from Valladolid, the King's palace) God granted, and the ill-luck and misfortune, the wretchedness and the curse attending the island of Eremon and the Irish of fair Fodhla too, that O Domhnaill should catch his death-disease and his mortal illness. He was for sixteen days on his bed of sickness. At last he died at the end of that time, the tenth day of September exactly, lamenting his faults and transgressions, after fervent penance for his sins and iniquities, having made his confession without reserve to his spiritual confessors, and receiving the Body and Blood of Christ, and being duly anointed by the hands of his confessors and his own ecclesiastical elders, who were in his company always to that very hour. It was in the palace of the King of Spain himself in the town of Simancas he died. His body was then taken to Valladolid, to the King's Court, in a four-wheeled ornamental chariot, with countless numbers of State officers, of the Council, and of the Royal Guard all round it, with lighted lanterns and bright torches of beautiful fair wax blazing all round on each side of it. He was buried after that in the monastery of St. Francis in the chapter house with great honour and respect and in the most solemn manner any Irishman ever before had been interred. Masses, and many hymns, chants, and melodious canticles were offered for the welfare of his soul, and his requiem was celebrated as was fitting.

¶193] Alas! It brought sorrow to multitudes the early withering of him who died there for his thirtieth year was not yet full run when he died. He was the head of support and planning, of counsel and disputation of the greater number of the Gaels of Ireland whether in peace or in war. He was a mighty bountiful lord with the attributes of a prince and the maintenance of justice, a lion in strength and force, with threatening and admonishing so that it was not allowed to gainsay his word, for whatever he ordered had to be done on the spot, a dove in meekness and gentleness to privileged men of the church and the arts, and every one who did not oppose him. A man who impressed fear and terror of him on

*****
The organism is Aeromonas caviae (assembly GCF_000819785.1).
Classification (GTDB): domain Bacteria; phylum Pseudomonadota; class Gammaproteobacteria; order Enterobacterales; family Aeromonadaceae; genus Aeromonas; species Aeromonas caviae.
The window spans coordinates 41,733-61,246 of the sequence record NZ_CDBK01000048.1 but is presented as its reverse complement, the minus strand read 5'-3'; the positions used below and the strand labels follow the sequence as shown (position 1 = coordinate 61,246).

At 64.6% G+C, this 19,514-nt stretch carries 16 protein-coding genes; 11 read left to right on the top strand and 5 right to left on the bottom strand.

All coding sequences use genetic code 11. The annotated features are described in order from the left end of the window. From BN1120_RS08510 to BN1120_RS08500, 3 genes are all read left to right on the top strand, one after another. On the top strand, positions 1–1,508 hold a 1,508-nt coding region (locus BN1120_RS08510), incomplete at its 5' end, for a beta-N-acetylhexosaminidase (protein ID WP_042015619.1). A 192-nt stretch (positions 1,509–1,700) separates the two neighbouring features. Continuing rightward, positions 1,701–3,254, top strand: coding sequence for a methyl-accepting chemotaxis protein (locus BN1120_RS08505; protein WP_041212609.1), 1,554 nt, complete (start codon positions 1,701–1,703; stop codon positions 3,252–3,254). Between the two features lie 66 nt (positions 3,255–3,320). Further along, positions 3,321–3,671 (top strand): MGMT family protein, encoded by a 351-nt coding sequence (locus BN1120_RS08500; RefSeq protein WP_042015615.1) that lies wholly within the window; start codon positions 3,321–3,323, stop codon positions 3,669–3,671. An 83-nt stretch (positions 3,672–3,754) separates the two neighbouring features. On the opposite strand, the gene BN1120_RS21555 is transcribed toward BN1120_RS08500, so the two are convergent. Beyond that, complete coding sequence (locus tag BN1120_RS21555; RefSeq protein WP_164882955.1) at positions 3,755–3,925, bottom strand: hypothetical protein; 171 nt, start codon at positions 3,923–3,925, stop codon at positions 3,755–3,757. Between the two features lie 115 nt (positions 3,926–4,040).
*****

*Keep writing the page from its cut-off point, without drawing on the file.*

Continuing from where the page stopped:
everyone far and near, and on whom no man at all put dread. A man who banished brigands, crushed evildoers, exalted the sons of life, and hanged the sons of death. A man who did not allow himself to be injured or afflicted, cheated or insulted without repaying and avenging it immediately; a determined, fierce, and bold invader of districts; a warlike, predatory aggressive plunderer of others' territories; a destroyer of any of the English and Irish that opposed him; a man who never failed to do all that befitted a prince so long as he lived; a sweet-sounding trumpet, with power of speech and eloquence, sense and counsel, with a look of affection in his face according to all who beheld him; a prophesied chosen one whom the prophets foretold long before his birth.

¶194] Pitiful, indeed, the state of the Gaels of Ireland after the death of the true prince, for they changed their characteristics and dispositions. Thet gave up bravery for cowardice, courage for weakness, pride for servility. Their hatred, valour, prowess, heroism, triumph, and military glory vanished after his death. They abandoned all hope of relief from any one, so that most of them fled thereafter to the mercy of foes and enemies, those who were noblest of them, under the guise of peace and friendship. And some of them were dispersed and scattered not only throughout Ireland but all over Europe in groups and bands, poor and miserable, and others as soldiers of fortune in foreign lands for pay and hire, so that many of them were killed and others died, and the graves they are buried in are unknown. But, indeed, it would be tedious to recount or relate the great woes which were sown and propagated in Ireland as a result of the death of Aodh O Domhnaill, whose tale thus far we have told.